My teacher told me that the phrase be necessary to can be used only on people. For example,
Something is necessary to someone.
Assuming she is correct, then this following sentence, the one I want to ask, will be incorrect.
Actually, healthy fats are necessary to our overall well-being.
Which of us is right?
Your teacher is most likely incorrect.
Some high-profile examples, though dated and not a model for modern grammar, counter the idea that be necessary to may only refer to people.
The Second Amendment of the U.S. Constitution (source):
A well regulated Militia, being necessary to the security of a free State, the right of the people to keep and bear Arms, shall not be infringed.
Thomas Paine in Age of Reason (source):
But it is necessary to the happiness of man, that he be mentally faithful to himself.
John Locke in A Letter concerning Toleration (source):
Those moral rules which are necessary to the preservation of civil society [. . .].
I did a search of COCA for
necessary to the [N*] to obtain the following examples. This is not an exhaustive list.
Recent examples include Bloomsbury, Freud, and the Vulgar Passions (1990):
The monetary reforms necessary to the preservation of reasonable price stability are also necessary to the preservation of civilization.
Intermental Thought in the Novel: The Middlemarch Mind (2005):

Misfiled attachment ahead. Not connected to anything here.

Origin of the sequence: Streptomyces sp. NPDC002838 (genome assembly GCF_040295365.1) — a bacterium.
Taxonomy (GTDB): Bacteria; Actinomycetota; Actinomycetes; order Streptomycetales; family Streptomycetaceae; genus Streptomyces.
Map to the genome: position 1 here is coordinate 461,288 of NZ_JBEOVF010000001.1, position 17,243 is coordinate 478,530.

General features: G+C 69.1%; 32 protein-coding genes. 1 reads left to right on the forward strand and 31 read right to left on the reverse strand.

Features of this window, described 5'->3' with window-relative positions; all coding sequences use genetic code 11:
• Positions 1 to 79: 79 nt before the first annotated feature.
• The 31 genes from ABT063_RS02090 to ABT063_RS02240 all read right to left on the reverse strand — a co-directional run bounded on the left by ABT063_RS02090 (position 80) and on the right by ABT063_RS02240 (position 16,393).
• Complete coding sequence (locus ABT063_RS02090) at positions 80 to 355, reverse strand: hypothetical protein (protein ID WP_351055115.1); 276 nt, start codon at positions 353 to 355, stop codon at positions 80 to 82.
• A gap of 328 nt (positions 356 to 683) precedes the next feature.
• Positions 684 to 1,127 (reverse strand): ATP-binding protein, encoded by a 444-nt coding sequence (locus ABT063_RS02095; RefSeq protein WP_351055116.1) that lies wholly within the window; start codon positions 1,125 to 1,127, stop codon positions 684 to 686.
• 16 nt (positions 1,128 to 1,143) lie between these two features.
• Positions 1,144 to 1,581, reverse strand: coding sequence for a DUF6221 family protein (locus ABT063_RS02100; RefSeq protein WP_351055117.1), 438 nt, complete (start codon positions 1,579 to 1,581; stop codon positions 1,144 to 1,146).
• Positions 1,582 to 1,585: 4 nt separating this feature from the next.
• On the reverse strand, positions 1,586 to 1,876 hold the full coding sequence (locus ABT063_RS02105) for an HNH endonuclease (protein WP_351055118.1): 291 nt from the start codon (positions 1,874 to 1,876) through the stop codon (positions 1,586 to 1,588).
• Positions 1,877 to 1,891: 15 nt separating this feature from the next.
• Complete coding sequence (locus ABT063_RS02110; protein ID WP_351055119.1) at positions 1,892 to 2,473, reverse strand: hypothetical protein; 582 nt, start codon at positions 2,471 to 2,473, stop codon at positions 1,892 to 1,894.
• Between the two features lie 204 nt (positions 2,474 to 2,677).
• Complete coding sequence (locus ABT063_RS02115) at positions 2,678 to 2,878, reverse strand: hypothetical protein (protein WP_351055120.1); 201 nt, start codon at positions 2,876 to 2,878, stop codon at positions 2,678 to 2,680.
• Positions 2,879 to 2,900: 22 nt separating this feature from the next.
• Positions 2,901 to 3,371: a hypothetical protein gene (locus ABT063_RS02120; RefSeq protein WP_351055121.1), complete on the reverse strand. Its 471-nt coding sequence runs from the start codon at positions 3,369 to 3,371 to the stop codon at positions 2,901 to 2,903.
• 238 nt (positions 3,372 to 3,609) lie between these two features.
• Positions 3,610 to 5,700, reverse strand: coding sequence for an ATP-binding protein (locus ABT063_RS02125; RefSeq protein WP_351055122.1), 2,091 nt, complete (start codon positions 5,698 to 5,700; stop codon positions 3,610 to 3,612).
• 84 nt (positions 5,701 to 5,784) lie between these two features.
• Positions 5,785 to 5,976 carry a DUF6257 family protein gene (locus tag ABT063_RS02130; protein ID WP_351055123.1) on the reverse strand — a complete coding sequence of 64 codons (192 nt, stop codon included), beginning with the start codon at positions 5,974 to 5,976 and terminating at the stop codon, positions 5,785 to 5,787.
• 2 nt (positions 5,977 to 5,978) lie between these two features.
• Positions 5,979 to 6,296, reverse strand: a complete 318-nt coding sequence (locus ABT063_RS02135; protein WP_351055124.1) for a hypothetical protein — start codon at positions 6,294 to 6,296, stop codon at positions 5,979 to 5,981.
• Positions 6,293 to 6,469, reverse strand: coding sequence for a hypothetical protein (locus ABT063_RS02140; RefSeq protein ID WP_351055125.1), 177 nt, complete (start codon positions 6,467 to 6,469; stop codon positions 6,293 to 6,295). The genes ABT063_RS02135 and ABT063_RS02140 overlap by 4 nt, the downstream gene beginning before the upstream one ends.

The physical brain is necessary to the production of a mind [. . .].
“Radical Islam in America” USA Today (2005):
To the contrary, preventing this is necessary to the defense of religious freedom.
American Heritage (2004):
The abdominal operation is necessary to the health of the patient [. . .].
Meet The Press (Spoken) (2011):
Debate that is absolutely necessary to the future of this country in terms of entitlements [. . .].
Microsoft–hardly a paragon of the English language–has an error in Windows 7:
The Selected Disk Is Necessary to the Operation of Your Computer, and May Not Be Cleaned
Examples of the teacher’s claim
A COCA search provides a few hits between 1990 and 2010 (source):
He was thinking, from his care in formulating his words, which was more necessary to him with her than it had been with anyone.
What would be more meaningful than being necessary to him in a practical sense [. . .].
She wanted to become so necessary to him that he wouldn’t leave her.
She was both intelligent and necessary to him.
I am not so necessary to him as he is to me.
Even if Gorbachev’s history was, and still is, necessary to him, it is clearly out of style with many of his successors [. . .].
Note: this only looks at “necessary to him“; further searches with her, them, person names, etc. may yield more examples.
In the OP’s case it does sound better to replace to with for; however, the sentences above sound fine to me. My intuitive guess is that the phrase be necessary to (excluding to-infinitives, e.g. “it is necessary to kill“) is less common than be necessary for, but I lack evidence to back up that claim. Nevertheless, the teacher’s claim doesn’t seem founded on real-world usage.